WASHINGTON, DC —
Zimbabweans are expressing mixed feelings about incoming President Emmerson Dambudzo Mnangagwa, who will be sworn in as president of the Republic of Zimbabwe, Friday, ending 37-years of rule under now former President Robert Mugabe.
Thousands of Zimbabweans have been celebrating in the streets of the country’s cities and around the world, applauding the military that forced the resignation of President Mugabe, and facilitated the return of Mnangagwa, who had fled to South Africa after his sudden dismissal by Mr. Mugabe.
High Expectations on Mnangagwa
Several unidentified Zimbabwean citizens shared their sentiments of hope and high expectation for the incoming leader.
"We are expecting him to take care of women’s issues and be in decision making and also that we have jobs, our children to have jobs, because that was a very big problem in our country."
"I think from this point of view he (Mnangagwa) is going to correct all the wrongs which have been done by the outgoing president for the betterment of this youth."
And yet another, said he was
"I am happy for the new president, the ED (Emmerson Dambudzo) Mr. Mnangagwa for his commitment for this country and everything which was done back when the president resigned. It took us 37 years for him to be there, but we are happy it was done silently and in peace, so I am happy for the new so I am happy for the new president and I am expecting promising things that are going to happen: employment, unity and everything. I don’t know his arrangement but we can wait for tomorrow, on his inauguration."
Mnangagwa is not an unfamiliar figure in Zimbabwe, as he’s been part of the Zimbabwean government and ruling Zanu-PF for several decades, attaining high level positions, including justice minister and vice president.
His sudden ouster a few weeks ago, over allegations of fueling factionalism and plotting to overthrow the government, set of a sequence of events, including a military takeover, that ended in the resignation of President Mugabe.
Despite what seems to be overwhelming support for Mnangagwa as a replacement to President Mugabe, some Zimbabweans are not so quick to lend their support to a man who they say is complicit in so many of the atrocities that have occurred in Zimbabwe.
SKEPTICISM OVER MNANGAGWA'S RULE
Mnangagwa has held many high profile positions in the ruling party as well as government, including intelligence chief, justice minister and more recently, vice president.
Director Dewa Mavhinga of the Human Rights Watch Southern Africa cautions the nations against believing that Mnangagwa will be too different from Mr. Mugabe, whose departure from office, many are celebrating.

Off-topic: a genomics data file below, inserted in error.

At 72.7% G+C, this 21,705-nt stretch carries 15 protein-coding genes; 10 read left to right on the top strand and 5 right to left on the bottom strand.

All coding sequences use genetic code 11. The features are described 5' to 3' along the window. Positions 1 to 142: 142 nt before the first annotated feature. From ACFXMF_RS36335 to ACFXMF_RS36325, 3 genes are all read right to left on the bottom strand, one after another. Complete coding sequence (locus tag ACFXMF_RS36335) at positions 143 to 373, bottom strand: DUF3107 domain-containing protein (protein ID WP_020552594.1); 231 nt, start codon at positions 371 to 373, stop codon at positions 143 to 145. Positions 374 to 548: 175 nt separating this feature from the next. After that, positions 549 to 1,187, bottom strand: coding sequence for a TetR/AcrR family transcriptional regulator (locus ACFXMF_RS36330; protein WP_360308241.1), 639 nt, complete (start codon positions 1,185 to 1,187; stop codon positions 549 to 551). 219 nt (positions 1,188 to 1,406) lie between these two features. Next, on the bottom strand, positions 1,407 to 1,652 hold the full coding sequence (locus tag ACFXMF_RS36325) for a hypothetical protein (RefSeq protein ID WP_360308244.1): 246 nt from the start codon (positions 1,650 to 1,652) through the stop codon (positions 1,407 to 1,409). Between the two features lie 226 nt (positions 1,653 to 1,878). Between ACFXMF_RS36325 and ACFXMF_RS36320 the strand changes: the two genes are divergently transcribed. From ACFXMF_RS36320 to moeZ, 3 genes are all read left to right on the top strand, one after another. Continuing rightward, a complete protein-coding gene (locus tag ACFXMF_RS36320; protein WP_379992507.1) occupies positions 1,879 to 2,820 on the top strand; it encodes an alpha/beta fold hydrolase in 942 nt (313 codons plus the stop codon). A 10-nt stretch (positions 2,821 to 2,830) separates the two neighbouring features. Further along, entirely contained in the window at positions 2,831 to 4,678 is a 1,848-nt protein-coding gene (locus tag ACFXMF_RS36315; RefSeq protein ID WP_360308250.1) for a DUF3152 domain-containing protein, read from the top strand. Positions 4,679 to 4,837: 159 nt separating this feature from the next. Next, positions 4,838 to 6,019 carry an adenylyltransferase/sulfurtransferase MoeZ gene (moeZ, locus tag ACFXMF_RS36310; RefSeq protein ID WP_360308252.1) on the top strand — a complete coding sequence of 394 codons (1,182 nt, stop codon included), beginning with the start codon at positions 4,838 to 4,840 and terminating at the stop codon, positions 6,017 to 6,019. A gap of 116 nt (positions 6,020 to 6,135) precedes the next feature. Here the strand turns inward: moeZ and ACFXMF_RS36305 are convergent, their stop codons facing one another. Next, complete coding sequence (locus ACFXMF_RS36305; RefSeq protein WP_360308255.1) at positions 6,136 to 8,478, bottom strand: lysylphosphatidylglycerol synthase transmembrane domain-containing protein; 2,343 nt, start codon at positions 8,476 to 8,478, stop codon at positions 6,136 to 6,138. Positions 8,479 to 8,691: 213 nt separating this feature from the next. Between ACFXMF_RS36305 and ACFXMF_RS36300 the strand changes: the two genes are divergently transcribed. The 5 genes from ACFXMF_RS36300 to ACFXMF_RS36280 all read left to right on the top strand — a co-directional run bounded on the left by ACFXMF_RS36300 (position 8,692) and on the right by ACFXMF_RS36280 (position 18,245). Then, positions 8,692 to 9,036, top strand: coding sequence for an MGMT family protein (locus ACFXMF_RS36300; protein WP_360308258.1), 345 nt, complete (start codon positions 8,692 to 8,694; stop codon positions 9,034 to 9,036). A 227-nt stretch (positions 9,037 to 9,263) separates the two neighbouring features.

“The system has not been dismantled,” said Mavhinga referring to the fact that Mnangagwa and the Zanu-PF party are part of the same system in place since independence in 1980.
“The infrastructure of violence that was active against citizens of Zimbabwe over the last 37 years remains intact, and on alert and standby to be deployed. The military works on orders. I believe they were given a command to be nice, to smile, for a while, but we should not make the mistake of believing that overnight this was a revolution and everything is over," said Mnangagwa.
Many Zimbabweans have embraced the once feared military, as change agents since forcing Mr. Mugabe’s resignation.
Zimbabwean activist Maureen Kademaunga offered similar sentiments.
"I personally still think that the struggle is not done. We have taken [Mr.] Mugabe and his unruly wife [Grace Mugabe], it's just symbolic, but Mugabe the infrastructure, Mugabe the culture, Mugabe the ideology, Mugabe the system - what I prefer to call Mugabism - is still there,” said Kademaunga.
Kademaunga said Mr. Mugabe’s resignation and the change of leadership in government and the Zanu-PF party, do not reflect long term change.
“I actually think that in the euphoria people might forget that we still have a long way to go, that it is only one man who is gone. And for me, the fact that the military actually code named this operation 'Restore legacy' and what they describe as legacy is that you must have fought in the war, you must be willing to do things our way etc. etc. So, for me the legacy they are talking about is the oppressive system that they want to maintain."
Mnangagwa indicated in his speech at the Zanu-PF headquarters after his return from South Africa, that he wanted to bring in a new era of democracy. Many say they will wait and see if he delivers on his promise.